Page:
We need people who are willing to donate their time and some money to this cause- the saving of a culture that contributed a lot to humanity. What do we need? Graphic artists, web developers, writers, photographers and people who can do lobbying, etc. We are not here necessarily to entertain, although it is nice if our articles do entertain you.

      We need people here and abroad who see the urgency and importance of what we are doing.

      RR

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  6. “Our indigenous people have been crying out to the world…”

    The mestizo has disassociated himself from his indigenous brother. Although he may not speak an indigenous language,the mestizo has forgotten that he has indigenous blood. Take for example Bolivia, what is happening over there in the department of Santa Cruz is a big shame.The powers that be, are attempting to crush President Evo Morales.

    Too many elements of the mestizo world still have not left the period of Conquista. We are in the early 21st century, a very long period since conquest and independence, and many Latin Americans still identify with the world that has oppressed them and have left them barely naked.They have not been able to see things as they truly are from their angle, and it has been indeed costly. As a matter of fact, too many mestizos look into their mirrows and erroneously see an Aryan looking figure.

    The city of Colon is still financially prosperous.Why a city with such an economic maneuvering is so poor is the million dollar question?

    There existed a great division between “el negro colonial” and” el negro antillano”. The former was easily manipulated by the elite system and the latter spent too much time looking to the outside world(the U.S.) It is a stifling shame that many of the political leaders of Colon are neither “panameño antillano” or “panameño negro colonial”.
    Then you have black Panamanians living all across the isthmus who are clueless about Colon and its history and who talk about the city and its people with contempt. They have forgotten that the West Indian port of entrance into the Republic of Panama was the City of Colon.

    I will write down my ideas, especially those pertaining to my days growing up in the Panama Canal Zone and how it has influenced and shaped my worldview.

    Cordiales Saludos.

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  7. Dearest Anita,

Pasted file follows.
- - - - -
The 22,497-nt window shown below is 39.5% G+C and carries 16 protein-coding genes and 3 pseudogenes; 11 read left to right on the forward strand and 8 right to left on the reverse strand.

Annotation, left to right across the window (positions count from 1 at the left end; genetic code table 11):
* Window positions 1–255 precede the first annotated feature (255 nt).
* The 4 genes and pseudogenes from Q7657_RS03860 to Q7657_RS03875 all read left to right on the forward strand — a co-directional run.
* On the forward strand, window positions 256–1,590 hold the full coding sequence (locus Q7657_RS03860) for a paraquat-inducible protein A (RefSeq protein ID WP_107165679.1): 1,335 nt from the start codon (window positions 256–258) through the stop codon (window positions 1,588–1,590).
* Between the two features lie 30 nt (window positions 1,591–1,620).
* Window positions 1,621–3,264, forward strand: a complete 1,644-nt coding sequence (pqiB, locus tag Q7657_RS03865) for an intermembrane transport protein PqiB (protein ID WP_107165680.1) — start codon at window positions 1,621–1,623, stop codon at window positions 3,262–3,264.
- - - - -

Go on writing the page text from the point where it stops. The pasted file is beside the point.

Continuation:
I think that you should write more of your reflections and ideas about some of these issues that the intellectual community amongst us Panamanian Westindians fear to tread.

    As I remember my life and times, the days as an adolescent in the Pacific side, in which I had been forced to travel in and out of the Black Canal Zone, made me start to reflect on the word culture, as thoughts about what culture to emulate also caught up with me as it is doing today to the youth in the developing world. The field of Black Studies in the early days of 1968 had done just that for me as you have put it, “ halt that spread of nothingness, confusion and ideas of no culture.” As you will note such activities of obliterating our cultural identity, is not “seeping out,” but has a long standing history of diluting our Westindian traditions.

    Our indigenous people of the Americas have been crying out to the world about this fact for centuries. It is an action that has been more dangerous to them who have clear skin and “good straight hair” as they move closer to the dominant race, in the view of some of them who support such notions.

    Nevertheless, we “thank God Almighty” that He has given us another day to enter the fray for the cause of the mission he has entrusted to us. So that I am hoping and praying that as, you put it, “Black Panamanian men and women do not do not carry any distrust and resentment towards each other.” This is to be our Standard as we war expecting other Prayer Warriors to keep “our Standards from trailing in the dust.”